NEW YORK — Are you able to get out of bed and have a normal day when you wake up with a fever or chills? Then you’re part of the one in four Americans who identify as “power through-ers” when it comes to getting sick.
In a new survey of 2,005 respondents, almost a fourth of Americans say they prefer to “power through” common symptoms of illness, with coughing (58%), stuffy noses (57%), and sore throats (55%) coming out as the symptoms least likely to make a person alter their day.
I ain’t afraid of no cold
Conducted by OnePoll on behalf of Mucinex, the survey also found the top reasons they power through are being able to ignore the symptoms (46%), being afraid of repercussions at work or school (43%), and feeling like they have no other choice (41%).
Of those able to work remotely, 59 percent say they’ll turn their camera off during meetings when they’re sick to spare their colleagues. On the other hand, almost seven in ten (69%) are more likely to skip an event after contracting a minor illness than they were before the coronavirus pandemic started.
Respondents named fevers and chills (36%), headaches or migraines (30%), and sore throats (21%) as the most debilitating symptoms to try to power through. While 37 percent would consider skipping a party, 35 percent would skip a meeting and 35 percent would skip a concert if they had a sore throat.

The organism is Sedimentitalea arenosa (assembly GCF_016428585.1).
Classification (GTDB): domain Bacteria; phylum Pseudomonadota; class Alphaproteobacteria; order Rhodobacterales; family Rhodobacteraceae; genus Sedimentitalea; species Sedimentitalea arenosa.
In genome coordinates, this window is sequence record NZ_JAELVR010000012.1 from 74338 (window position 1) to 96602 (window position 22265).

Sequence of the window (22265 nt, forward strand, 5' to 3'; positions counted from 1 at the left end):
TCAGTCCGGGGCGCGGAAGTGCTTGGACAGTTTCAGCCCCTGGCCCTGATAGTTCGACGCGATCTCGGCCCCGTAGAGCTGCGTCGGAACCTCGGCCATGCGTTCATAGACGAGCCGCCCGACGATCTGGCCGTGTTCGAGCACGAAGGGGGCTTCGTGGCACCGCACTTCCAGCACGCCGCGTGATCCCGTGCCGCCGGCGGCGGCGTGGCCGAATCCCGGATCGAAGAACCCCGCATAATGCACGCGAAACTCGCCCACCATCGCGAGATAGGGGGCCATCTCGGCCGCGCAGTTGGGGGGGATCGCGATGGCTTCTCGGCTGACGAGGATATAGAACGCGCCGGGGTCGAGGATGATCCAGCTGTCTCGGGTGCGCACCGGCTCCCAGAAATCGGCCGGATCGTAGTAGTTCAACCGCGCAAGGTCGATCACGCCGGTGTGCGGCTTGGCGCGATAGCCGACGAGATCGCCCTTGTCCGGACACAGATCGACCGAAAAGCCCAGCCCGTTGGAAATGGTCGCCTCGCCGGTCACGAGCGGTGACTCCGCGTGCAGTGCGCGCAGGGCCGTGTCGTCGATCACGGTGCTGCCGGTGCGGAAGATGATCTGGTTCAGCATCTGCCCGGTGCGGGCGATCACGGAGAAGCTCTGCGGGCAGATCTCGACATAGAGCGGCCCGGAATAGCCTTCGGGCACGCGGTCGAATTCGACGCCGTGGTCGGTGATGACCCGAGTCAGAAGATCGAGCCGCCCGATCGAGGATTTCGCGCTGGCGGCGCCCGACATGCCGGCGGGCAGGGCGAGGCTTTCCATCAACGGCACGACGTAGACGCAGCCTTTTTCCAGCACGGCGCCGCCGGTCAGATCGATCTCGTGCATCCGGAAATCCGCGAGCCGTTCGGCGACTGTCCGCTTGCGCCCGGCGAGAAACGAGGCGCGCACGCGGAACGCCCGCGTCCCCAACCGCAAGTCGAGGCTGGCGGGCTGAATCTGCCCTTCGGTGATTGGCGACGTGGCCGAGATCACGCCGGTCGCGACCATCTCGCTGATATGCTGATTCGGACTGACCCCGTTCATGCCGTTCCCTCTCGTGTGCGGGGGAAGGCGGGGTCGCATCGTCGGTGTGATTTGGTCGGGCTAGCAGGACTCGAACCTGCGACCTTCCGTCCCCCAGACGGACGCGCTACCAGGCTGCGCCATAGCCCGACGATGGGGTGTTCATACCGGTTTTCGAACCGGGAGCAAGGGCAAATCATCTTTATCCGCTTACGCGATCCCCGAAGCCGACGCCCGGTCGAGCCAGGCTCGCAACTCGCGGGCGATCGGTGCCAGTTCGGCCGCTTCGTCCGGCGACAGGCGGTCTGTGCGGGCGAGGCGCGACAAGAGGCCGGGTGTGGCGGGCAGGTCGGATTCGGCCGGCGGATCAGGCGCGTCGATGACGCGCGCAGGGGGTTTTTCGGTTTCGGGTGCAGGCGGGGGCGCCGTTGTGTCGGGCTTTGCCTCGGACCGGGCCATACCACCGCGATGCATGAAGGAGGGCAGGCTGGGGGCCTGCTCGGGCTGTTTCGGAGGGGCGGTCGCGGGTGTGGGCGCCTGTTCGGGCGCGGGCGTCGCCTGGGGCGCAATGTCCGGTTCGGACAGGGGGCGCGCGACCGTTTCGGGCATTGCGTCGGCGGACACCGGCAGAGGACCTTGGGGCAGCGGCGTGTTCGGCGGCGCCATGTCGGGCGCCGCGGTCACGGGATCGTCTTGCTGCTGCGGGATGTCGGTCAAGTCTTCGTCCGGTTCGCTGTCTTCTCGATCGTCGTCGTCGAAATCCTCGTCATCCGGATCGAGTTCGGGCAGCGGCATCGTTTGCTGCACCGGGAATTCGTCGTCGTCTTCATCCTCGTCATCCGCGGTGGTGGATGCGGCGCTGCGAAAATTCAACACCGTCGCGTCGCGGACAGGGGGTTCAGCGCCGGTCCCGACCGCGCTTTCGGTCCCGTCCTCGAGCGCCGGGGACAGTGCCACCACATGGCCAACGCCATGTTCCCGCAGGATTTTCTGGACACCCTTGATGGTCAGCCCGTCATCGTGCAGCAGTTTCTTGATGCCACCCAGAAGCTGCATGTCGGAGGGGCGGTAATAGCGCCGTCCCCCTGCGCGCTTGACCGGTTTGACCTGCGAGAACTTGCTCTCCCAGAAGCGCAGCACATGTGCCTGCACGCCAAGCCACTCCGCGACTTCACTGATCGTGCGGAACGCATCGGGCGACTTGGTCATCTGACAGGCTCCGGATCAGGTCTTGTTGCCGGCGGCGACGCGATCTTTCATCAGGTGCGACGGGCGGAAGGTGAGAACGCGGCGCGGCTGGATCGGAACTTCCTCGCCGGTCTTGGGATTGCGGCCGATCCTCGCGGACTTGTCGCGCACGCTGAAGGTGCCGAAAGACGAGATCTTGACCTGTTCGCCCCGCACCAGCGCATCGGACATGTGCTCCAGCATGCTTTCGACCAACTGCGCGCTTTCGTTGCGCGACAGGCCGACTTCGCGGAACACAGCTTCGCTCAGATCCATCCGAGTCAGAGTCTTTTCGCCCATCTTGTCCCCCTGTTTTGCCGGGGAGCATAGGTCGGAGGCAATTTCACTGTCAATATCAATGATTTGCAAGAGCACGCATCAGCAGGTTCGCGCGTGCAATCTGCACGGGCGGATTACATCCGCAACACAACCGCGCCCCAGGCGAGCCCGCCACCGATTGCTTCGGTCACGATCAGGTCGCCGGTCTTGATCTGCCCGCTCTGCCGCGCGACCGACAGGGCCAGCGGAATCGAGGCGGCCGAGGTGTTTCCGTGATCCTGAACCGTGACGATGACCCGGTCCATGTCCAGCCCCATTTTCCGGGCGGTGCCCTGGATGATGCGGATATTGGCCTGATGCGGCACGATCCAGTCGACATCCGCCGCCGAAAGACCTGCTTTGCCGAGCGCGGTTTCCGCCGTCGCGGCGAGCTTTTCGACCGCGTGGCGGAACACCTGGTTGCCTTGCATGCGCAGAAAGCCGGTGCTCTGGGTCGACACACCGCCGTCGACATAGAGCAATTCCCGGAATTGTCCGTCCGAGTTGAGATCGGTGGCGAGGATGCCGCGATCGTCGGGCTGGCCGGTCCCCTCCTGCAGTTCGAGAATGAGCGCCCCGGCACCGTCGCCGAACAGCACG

Getting sick at the wrong time
Just under three in 10 respondents would seriously consider skipping a wedding if their sore throat got worse. When asked about the worst times to get a sore throat, 46 percent believe it would be before giving a speech in public, while 39 percent think it would be before performing or singing.
“The impact of a sore throat can be underestimated—that is, until you have one yourself. Sore throats are inconvenient, painful, and can ultimately make people miss out on things they want and need to do,” says Dr. Omid Mehdizadeh, MD, an ENT surgeon based out of Santa Monica, California in a statement.
“When a sore throat presents, it’s important to remember that there are options like throat sprays and lozenges to quickly relieve the pain and get back to feeling more comfortable and ready to take on the day.”
COVID changed our attitudes about being sick
While 66 percent will still go out in public with minor symptoms, they’re also more prone to take increased precautions.
Those safeguards include wearing a mask (61%), social distancing (59%), and limiting their time outside (54%), all habits encouraged during the ongoing public health crisis. The majority of the poll (78%) add they will either judge or actively avoid interacting with noticeably sick people in public.
“Sickness, symptoms, and the anxiety surrounding them have ruled the lives and minds of so many of us for the last 18 months. While the arrival of yet another cold and flu season presents added stress and worry for many, we aim to help people who are suffering from sore throats, whether they need to focus on work, keep their household up and running, or simply want to relax without pain,” says Mark Pearson, Vice President of Marketing at Reckitt.